literature, cinema, fine arts

Hannah and Her Sisters (1986)

Being Woody Allen

Auditorium
  • Produced by Müpa Budapest
  • MÜPA FILM CLUB

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It is great sport pairing Woody Allen with the directors and writers he parodies or evokes, or who inspired him. In the case of Hannah and Her Sisters, an obvious link is Ingmar Bergman, who was still in his prime at the time, even though he ceased to direct films after finishing Fanny and Alexander in 1982. (Not to mention that Allen included Max von Sydow, one of Bergman's favourite actors, in his own casting.) Another connection between the two films is the fact that they centre on family celebrations, even if it is fair to say that they both leave audiences overwhelmed by very different emotions about the respective directors as they exit the cinema.

Because, for example, Hannah and Her Sisters makes it abundantly clear that Allen views the world from a different point of view than Bergman did. Although he too addresses the same core questions of God, life and death, he attaches different weights to them. In this story, Mickey Sachs (played by Allen himself) is the most entertaining character, despite spending a year in search of the meaning of life. This is in contrast to the others, who fall in and out of love with each other, sleep with various individuals (Lee), or move into screenwriting after working as a caterer (Holly). None of these developments are as serious as Mickey's illness, which, although it does not actually exist, still might prove fatal. Hannah and Her Sisters is a serious film. But in a different way. Hollywood filmmakers have accustomed us to believing that errors in love must sooner or later culminate in tragedy. Allen does not insist on having blood flow on the screen.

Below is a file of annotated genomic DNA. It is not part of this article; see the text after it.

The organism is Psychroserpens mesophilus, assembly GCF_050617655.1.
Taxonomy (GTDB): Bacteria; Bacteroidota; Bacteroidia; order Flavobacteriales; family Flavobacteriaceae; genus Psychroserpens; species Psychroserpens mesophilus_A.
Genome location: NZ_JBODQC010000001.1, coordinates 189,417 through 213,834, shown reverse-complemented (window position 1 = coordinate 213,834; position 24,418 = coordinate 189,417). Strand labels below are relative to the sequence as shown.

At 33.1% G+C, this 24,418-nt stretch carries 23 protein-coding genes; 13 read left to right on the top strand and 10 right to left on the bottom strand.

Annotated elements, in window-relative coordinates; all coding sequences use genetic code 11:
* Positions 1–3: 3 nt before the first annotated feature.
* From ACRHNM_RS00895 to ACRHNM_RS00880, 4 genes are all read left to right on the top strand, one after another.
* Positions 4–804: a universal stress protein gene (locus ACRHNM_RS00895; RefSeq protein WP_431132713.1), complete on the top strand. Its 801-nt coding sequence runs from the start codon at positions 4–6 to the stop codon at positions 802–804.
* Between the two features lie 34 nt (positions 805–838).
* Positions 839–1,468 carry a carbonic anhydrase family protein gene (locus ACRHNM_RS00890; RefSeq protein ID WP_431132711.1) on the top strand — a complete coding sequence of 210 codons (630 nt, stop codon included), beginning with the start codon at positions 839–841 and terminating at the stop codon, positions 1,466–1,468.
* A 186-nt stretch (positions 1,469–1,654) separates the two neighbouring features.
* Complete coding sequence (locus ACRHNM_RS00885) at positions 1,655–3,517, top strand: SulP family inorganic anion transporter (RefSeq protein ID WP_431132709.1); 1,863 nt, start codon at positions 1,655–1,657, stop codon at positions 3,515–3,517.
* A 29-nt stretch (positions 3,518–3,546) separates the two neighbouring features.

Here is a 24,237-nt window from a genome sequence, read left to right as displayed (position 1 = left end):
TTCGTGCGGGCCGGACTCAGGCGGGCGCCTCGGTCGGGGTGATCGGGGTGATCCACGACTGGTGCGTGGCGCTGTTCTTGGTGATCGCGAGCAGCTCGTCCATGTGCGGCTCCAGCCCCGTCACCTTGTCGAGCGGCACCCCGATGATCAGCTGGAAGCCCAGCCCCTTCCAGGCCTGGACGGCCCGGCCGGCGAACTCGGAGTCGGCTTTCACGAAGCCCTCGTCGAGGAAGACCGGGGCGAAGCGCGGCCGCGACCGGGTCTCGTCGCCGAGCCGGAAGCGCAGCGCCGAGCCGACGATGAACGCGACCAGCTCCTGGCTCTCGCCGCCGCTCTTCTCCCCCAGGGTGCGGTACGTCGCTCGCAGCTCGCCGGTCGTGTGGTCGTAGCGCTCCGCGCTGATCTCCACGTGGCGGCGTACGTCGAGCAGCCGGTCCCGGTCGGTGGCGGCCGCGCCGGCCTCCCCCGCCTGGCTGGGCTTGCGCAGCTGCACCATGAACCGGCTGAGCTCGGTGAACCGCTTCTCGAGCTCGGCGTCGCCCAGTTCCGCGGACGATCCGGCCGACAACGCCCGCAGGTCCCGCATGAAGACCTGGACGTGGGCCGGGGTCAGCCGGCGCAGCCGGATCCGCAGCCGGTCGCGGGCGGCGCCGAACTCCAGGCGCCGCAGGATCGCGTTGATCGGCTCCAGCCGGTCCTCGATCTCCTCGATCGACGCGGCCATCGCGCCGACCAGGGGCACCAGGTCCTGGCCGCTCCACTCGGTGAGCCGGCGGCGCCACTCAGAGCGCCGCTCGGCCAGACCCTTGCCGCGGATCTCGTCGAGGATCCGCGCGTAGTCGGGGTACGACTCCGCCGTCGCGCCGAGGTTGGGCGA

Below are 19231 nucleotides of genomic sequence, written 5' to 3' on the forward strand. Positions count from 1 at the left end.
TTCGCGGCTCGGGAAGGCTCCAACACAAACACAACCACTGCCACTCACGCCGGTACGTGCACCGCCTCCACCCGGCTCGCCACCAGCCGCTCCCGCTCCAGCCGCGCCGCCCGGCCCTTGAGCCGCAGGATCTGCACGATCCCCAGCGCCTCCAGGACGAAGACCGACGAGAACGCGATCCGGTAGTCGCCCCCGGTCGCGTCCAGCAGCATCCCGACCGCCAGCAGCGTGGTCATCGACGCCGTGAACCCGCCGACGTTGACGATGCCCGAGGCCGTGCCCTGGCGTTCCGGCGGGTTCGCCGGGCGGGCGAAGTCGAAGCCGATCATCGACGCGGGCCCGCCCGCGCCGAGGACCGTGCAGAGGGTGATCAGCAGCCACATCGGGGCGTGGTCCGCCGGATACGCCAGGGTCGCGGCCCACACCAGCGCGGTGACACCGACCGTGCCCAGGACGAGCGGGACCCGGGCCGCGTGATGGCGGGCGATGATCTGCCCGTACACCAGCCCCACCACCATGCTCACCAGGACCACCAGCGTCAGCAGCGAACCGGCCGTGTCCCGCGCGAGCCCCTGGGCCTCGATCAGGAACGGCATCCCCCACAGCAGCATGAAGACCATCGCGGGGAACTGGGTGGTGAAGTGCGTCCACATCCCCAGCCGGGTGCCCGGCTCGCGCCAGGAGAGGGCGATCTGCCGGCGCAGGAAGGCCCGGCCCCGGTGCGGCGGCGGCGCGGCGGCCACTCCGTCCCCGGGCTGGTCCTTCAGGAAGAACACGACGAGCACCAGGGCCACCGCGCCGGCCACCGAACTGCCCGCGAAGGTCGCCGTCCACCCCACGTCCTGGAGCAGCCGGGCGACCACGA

The characters in Hannah and Her Sisters are not driven towards their eagerly awaited fates by some kind of hand of destiny. Woody Allen's dramaturgy believes in chance. An encounter, a hapless gang, an invitation to the opera... (There is no doubt that the cool accountant played by Michael Caine prefers planned coincidences.) This is an extremely strong and unified film. Then later we can reflect on who is writing our story. (And why he doesn't leave out the unpleasant details.)

In English, with Hungarian subtitles.

The discussions before and after the screening will be conducted in Hungarian.


Presented by: Müpa Budapest
  • director
    Woody Allen
  • host
    András Réz

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